However, switching to math you should be prepared to meet a lot more rigor. There will be a need to proof anything $-$ no matter how obvious. The special and pathological cases are important, even if they where not the thing you had in mind intially. You cannot argue them away. I do not know much about your mathematical education so far, but usually a physicist receives a comparatively good one. Depending on your current understanding it might be necessary to study some undergraduate topics that were skipped over in physics, e.g. measure theory, discrete mathematics, etc. (I guess one can add here much more depending on preferences).

I must admit that it was the best for me to be a student of math at least for some time, instead of immediately starting with a thesis. All I can recommend you is to read a really rigorous math book to see how things go on in there. A historical book might not be the best start here.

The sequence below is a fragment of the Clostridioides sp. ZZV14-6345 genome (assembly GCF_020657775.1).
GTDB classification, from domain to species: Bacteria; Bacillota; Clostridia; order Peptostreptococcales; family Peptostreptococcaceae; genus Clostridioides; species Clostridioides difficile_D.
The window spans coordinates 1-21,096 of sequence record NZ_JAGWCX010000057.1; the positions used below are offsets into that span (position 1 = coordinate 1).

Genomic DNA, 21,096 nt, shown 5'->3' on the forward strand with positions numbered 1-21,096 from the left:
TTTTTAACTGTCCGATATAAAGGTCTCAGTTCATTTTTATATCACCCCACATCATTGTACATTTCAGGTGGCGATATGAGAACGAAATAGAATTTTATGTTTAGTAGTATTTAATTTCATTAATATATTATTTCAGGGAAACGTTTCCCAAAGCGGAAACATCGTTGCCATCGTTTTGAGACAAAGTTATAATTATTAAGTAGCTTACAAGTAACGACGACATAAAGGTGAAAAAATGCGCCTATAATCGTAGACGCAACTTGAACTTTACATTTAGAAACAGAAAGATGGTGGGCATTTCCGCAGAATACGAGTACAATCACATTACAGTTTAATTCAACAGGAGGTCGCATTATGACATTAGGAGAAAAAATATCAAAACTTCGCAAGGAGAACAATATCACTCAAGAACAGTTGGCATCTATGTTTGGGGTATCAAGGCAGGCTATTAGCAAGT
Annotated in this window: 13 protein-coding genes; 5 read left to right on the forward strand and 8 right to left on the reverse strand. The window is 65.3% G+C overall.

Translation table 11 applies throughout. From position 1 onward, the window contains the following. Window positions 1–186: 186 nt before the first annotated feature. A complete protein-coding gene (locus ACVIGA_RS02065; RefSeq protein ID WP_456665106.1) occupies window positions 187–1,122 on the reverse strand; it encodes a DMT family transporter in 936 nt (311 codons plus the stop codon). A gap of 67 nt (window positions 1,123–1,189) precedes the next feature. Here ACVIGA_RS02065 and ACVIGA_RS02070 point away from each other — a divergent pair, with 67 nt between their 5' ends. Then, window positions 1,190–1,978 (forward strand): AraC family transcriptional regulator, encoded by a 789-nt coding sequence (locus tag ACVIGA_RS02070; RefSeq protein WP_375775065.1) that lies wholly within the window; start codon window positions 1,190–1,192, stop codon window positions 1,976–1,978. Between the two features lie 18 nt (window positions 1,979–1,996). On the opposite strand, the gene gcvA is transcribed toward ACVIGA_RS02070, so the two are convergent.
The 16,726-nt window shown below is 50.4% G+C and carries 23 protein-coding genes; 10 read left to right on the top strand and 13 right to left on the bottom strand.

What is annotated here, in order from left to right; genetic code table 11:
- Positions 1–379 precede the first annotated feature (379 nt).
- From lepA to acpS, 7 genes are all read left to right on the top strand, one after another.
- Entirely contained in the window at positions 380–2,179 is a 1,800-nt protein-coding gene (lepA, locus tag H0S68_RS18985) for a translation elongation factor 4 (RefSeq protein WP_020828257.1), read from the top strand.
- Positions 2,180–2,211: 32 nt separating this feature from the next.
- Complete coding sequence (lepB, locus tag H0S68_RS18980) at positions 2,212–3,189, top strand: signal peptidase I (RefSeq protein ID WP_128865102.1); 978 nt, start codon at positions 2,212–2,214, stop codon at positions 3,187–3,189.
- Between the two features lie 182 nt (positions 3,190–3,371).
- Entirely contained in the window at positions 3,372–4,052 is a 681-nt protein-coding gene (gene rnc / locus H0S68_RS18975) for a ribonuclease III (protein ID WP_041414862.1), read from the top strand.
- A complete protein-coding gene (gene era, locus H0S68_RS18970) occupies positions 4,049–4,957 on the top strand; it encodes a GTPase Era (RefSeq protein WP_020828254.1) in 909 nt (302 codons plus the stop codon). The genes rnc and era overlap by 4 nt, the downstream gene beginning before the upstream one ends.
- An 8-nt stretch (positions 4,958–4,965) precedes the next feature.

• $\begingroup$ Oh, I am reading Hilbert's biography just for fun in my free time. I am one of those people who always need to have a good book to read (which is not really common nowadays). As for the rigour - I've read enough mathematical books to know what to expect. I think I will give this mathematics thing a try ;) For the last few days I've returned to Category Theory and am trying to read some papers. It's going slowly, but I feel the flame of curiosity again :) From my limited point of view there seems to be a lot of potential in categories, although mathematicians don't seem to like them very much. $\endgroup$ – batboio Jun 29 '17 at 17:46

Thinking about PDEs and difference equations in mathematics and wave-particle duality (quantum waves) in physics may help you to bridge them.